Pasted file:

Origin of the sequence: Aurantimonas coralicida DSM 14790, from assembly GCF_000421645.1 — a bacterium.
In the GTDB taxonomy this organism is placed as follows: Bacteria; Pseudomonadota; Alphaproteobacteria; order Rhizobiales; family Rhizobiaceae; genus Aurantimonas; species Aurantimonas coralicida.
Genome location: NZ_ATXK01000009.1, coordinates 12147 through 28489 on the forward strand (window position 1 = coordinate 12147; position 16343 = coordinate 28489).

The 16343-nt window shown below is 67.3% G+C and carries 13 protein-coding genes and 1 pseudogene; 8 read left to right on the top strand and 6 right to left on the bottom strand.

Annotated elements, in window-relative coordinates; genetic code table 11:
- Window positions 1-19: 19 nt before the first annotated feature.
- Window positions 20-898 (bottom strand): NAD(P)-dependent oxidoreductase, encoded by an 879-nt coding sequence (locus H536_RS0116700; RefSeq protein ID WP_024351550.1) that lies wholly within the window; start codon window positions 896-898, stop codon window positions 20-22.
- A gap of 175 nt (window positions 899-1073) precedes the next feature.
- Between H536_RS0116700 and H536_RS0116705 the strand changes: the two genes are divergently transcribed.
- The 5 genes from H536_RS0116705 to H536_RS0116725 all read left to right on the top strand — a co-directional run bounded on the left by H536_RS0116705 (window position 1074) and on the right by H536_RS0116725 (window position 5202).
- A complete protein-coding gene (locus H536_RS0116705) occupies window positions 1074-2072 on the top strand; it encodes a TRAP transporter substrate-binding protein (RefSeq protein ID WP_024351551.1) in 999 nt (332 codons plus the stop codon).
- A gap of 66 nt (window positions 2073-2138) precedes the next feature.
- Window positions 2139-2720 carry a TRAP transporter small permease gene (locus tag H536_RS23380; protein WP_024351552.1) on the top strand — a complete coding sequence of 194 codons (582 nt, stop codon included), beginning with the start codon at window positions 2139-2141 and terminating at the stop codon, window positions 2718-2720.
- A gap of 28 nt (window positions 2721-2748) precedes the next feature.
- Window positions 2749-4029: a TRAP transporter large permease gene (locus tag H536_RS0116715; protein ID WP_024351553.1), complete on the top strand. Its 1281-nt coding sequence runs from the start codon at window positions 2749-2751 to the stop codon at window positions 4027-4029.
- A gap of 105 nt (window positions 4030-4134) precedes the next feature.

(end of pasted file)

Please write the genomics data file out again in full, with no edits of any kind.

Origin of the sequence: Aurantimonas coralicida DSM 14790, from assembly GCF_000421645.1 — a bacterium.
In the GTDB taxonomy this organism is placed as follows: Bacteria; Pseudomonadota; Alphaproteobacteria; order Rhizobiales; family Rhizobiaceae; genus Aurantimonas; species Aurantimonas coralicida.
Genome location: NZ_ATXK01000009.1, coordinates 12147 through 28489 on the forward strand (window position 1 = coordinate 12147; position 16343 = coordinate 28489).

The 16343-nt window shown below is 67.3% G+C and carries 13 protein-coding genes and 1 pseudogene; 8 read left to right on the top strand and 6 right to left on the bottom strand.

Annotated elements, in window-relative coordinates; genetic code table 11:
- Window positions 1-19: 19 nt before the first annotated feature.
- Window positions 20-898 (bottom strand): NAD(P)-dependent oxidoreductase, encoded by an 879-nt coding sequence (locus H536_RS0116700; RefSeq protein ID WP_024351550.1) that lies wholly within the window; start codon window positions 896-898, stop codon window positions 20-22.
- A gap of 175 nt (window positions 899-1073) precedes the next feature.
- Between H536_RS0116700 and H536_RS0116705 the strand changes: the two genes are divergently transcribed.
- The 5 genes from H536_RS0116705 to H536_RS0116725 all read left to right on the top strand — a co-directional run bounded on the left by H536_RS0116705 (window position 1074) and on the right by H536_RS0116725 (window position 5202).
- A complete protein-coding gene (locus H536_RS0116705) occupies window positions 1074-2072 on the top strand; it encodes a TRAP transporter substrate-binding protein (RefSeq protein ID WP_024351551.1) in 999 nt (332 codons plus the stop codon).
- A gap of 66 nt (window positions 2073-2138) precedes the next feature.
- Window positions 2139-2720 carry a TRAP transporter small permease gene (locus tag H536_RS23380; protein WP_024351552.1) on the top strand — a complete coding sequence of 194 codons (582 nt, stop codon included), beginning with the start codon at window positions 2139-2141 and terminating at the stop codon, window positions 2718-2720.
- A gap of 28 nt (window positions 2721-2748) precedes the next feature.
- Window positions 2749-4029: a TRAP transporter large permease gene (locus tag H536_RS0116715; protein ID WP_024351553.1), complete on the top strand. Its 1281-nt coding sequence runs from the start codon at window positions 2749-2751 to the stop codon at window positions 4027-4029.
- A gap of 105 nt (window positions 4030-4134) precedes the next feature.